You only need to look at the stock levels, Orbea Rise, Levo SL, KSL's are in stock everywhere.

If I was a bike manufacturer, I'd choose to produce a full fat ebike as a hero product, and a light weight as an alternative option.

Its going to be a while before super lights get anywhere near the lofty levels of full fat ebike sales.
 

RustyMTB

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If we got to the sunny, wishlist uplands of 500g batteries & sub 1kg motors, I guess you'd quickly see manufacturers ditching beefed up components. Not really persuaded by the current state of thngs but I'd be all over a 15kg 65nm+ eeb like a cheap coat & at a guess, lots would be very happy to ditch 24kg+ chunky monkeys. I'd be amazed if there isn't ££££ being poured into R&D that way.
 

Bravestarr

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As ever so much of this debate is hugely subjective. I'll throw in my thoughts in any case... I don't really notice the weight on my Merida E160. I'm not jumping from bike to bike and so just enjoy it for what it is. Any limitations that the bike supposedly has are far outweighed by my limitations as a rider.
One of the things that i really disagree with is the notion that riding a full fat e-bike somehow makes the average rider less fit. In general terms I ride longer and further and do more ascent on my e-bike than I ever did on my accoustic. I'm also encouraged to do lots of local 1 hour blasts where in truth I'd probably not bother on my accoustic. The net of all of this is that I'm probably more riding fit than ever.

MTB is one of the most fashion led hobbies imaginable, we are all encouraged that the latest developments are so much better than what we already have. For sure every 5 years or so it is worth upgrading but chasing each new development is a fools errand.
12 speed v 11 speed v 10 speed? Kashima v normal? Di2 v normal shifting? Do these make a difference for the average rider?
 
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Pdoz

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You only need to look at the stock levels, Orbea Rise, Levo SL, KSL's are in stock everywhere.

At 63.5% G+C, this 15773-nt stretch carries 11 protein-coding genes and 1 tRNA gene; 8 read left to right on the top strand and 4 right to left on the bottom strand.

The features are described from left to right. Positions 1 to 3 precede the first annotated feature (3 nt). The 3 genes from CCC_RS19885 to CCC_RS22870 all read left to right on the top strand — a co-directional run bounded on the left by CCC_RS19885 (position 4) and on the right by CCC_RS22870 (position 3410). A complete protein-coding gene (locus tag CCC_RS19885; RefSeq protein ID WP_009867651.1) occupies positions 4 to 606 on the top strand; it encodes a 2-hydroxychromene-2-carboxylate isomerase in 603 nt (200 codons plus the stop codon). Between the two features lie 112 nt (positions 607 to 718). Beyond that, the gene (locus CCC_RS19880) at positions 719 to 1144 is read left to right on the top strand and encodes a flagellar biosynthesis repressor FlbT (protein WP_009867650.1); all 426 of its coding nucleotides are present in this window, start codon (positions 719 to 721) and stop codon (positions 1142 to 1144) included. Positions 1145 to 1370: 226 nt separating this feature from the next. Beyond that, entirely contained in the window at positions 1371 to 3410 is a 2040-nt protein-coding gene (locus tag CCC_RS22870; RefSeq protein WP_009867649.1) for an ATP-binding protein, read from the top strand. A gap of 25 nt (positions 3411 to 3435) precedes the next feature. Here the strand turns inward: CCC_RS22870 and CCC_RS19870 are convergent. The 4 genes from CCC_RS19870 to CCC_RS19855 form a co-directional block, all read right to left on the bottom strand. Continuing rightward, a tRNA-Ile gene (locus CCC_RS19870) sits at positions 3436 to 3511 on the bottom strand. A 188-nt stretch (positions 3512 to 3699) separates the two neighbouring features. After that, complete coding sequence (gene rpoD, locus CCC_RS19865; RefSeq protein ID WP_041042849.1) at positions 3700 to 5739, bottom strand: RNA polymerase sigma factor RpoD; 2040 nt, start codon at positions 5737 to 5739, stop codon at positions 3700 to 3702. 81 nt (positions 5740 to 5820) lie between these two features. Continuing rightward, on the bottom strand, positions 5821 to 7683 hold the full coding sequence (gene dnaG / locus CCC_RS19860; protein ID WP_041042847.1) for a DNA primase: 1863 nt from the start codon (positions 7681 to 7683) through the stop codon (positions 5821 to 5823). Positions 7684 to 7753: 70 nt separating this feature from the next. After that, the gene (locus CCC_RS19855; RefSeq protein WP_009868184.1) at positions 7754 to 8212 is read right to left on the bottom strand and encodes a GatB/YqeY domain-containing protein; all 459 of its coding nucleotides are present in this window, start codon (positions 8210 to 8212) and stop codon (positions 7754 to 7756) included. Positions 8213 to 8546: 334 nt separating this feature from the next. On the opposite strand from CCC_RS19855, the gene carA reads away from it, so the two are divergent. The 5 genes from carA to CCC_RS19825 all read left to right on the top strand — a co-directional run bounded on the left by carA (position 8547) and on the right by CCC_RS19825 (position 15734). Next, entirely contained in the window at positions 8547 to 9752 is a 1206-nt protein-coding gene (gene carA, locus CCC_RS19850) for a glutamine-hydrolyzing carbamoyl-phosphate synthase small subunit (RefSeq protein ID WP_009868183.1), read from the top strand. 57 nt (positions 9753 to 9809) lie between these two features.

Interesting perspective, we see a strong demand for lighter bikes in Australia and it's still rare to find a rise at a dealer last more than a few weeks.

The lsl seems to be the hire bike of choice , at least amongst the fleets I've seen in vic / nsw. This might be giving more first time emtb users an opportunity to try a " weak" motor and realise it offers enough for them? These are shops that previously rented out full power bikes.

Most of the riders I'm seeing on lighter bikes have already had 1/2 overweights , many had started out with the original merida e160 and are disillusioned with the progressive weight increases over the past 5 years. Others are just getting fitter / finding themselves using less assistance so questioning the need for all that weight.

Sure, everyone would love a light weight, cheap, full power bike with a pit crew wandering around wiping angel dust off the tyres....but whilst we wait for the unicorn the specialized and orbea dealers are happy
 

F4Flyer

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Among current or ex-MTBer, I THINK so. I do not like heavy e-bikes. I found the Levo to be a bit too heavy and ponderous for my trails and style of riding. My Pivot Shuttle was definitely a lighter better feeling bike but still 46 lbs. They felt too glued to the ground but I have always had mountain bikes under 30 lbs. I love that light nimble feeling. I now have a Levo SL which I really like. My other mountain bike is an Ibis Ripley. The Levo SL I usually keep in Eco but Trail at times too, depending on the ride and the steepness. So for someone like me, the FF ebikes are not ideal. I still enjoy them but they take away some of the fun and experience of mountain biking. My fastest downhill times are still on the Ripley and my old Yeti 4.5. I can brake much later into corners so when it comes to twisty downhill trails, I'm faster on light bikes. It is also a lot more fun to be able to pop off features and jump off ledges on a light bike.

Would I like a lighter bike- yes, if the range of the Levo SL was not sacrificed much. I want to stay at or under 40 lbs...period.
 

KnollyBro

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If you're happy with what you ride that's all that matters really. :sneaky:
I prefer riding the 30lb Enduro bike I mentioned I was riding yesterday.

You have got me wondering what these "extra things" you're doing that make you smile even more might be though. :cool:

Dont you find it challenging going from a 30 lb enduro bike to a 40-55 lb ebike or do you use one bike more than the other? Do you ride the same trails with both bikes? If I could have my choice of a pedal bike, I would probably get a husky enduro to ride Park with it. I can ride my SL every where I want to go but things will get worn out. I wouldn't mind if it lost 5 lbs but not to reduce its capabilites and even if I get to spent $3000 to do that.
 
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Waynemarlow

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Yes there's definitely a market for super lights, but most first timers, and people moving over to ebike from regular pedal bike, most are going for full power bikes.